When: Fri., Dec. 2, 8 p.m. 2016
Even before embarking on the singer-songwriter path that he's been on for the last quarter-century or so, Alejandro Escovedo had already earned his cool cred several times over. For starters, he hails from an impressive musical family that includes niece Sheila E and brother Coke Escovedo, percussionist with Santana. But Alejandro never needed any musical pedigree to start making his own mark.
In the seventies, when American punk rock bands were thin on the ground (especially in Northern California), Escovedo played in the pioneering Bay Area punk band The Nuns. In the early eighties, when combining country and rock was still considered to be strictly the province of bands like The Byrds and The Flying Burrito Brothers, he was a member of the great proto alt-country band Rank & File. After that, Escovedo should have made a little rock 'n' roll history by virtue of starting the near-mythical alt-rock act True Believers, but fate wasn't on his side. He at last settled into Americana troubadour mode, becoming a bit of an Austin legend in the process.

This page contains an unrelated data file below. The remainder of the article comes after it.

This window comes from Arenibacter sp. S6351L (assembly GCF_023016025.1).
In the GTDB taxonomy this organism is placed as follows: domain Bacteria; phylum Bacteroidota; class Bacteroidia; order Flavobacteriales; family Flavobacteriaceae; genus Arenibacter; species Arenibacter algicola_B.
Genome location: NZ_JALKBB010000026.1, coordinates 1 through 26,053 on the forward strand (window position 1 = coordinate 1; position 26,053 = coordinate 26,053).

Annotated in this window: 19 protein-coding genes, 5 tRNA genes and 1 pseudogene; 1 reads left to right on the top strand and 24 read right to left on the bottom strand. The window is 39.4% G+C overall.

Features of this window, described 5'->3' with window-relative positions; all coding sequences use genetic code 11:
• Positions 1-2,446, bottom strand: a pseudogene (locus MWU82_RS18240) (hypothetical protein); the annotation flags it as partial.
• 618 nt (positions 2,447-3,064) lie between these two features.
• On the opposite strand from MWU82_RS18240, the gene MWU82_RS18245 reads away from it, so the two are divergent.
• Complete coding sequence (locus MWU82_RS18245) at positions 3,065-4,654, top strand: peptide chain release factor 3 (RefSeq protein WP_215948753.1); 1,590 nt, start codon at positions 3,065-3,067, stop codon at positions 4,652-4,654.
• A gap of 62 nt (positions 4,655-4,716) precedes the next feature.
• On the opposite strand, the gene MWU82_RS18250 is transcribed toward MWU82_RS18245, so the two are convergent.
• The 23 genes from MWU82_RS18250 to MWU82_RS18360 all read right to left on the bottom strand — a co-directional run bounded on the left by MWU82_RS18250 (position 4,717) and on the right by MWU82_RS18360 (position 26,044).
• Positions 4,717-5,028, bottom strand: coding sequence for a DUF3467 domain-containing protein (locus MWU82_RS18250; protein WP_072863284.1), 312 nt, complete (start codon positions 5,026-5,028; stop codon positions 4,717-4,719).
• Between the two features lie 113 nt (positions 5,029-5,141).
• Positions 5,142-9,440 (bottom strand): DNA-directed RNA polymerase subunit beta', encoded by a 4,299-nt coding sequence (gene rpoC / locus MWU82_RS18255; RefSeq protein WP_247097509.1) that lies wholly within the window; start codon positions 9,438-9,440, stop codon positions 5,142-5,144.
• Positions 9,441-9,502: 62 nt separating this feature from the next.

The ultimate man about town, Escovedo has worked with everybody from Ryan Adams to Tony Visconti, David Bowie's longtime producer. Over the course of his long solo career, the sixty-five-year-old Escovedo has touched on the tender and the tough, the arty and the folky, and even cheated death along the way when he was diagnosed with hepatitis C back in 2003. He's a guy who's got a lot of stories in him. His latest album, October's Burn Something Beautiful, is a collection of heartland rockers that contains snatches of most of the styles Escovedo has played over the past four decades—if you see him onstage right now, you're probably catching him at a pretty good entry point.. —Jim Allen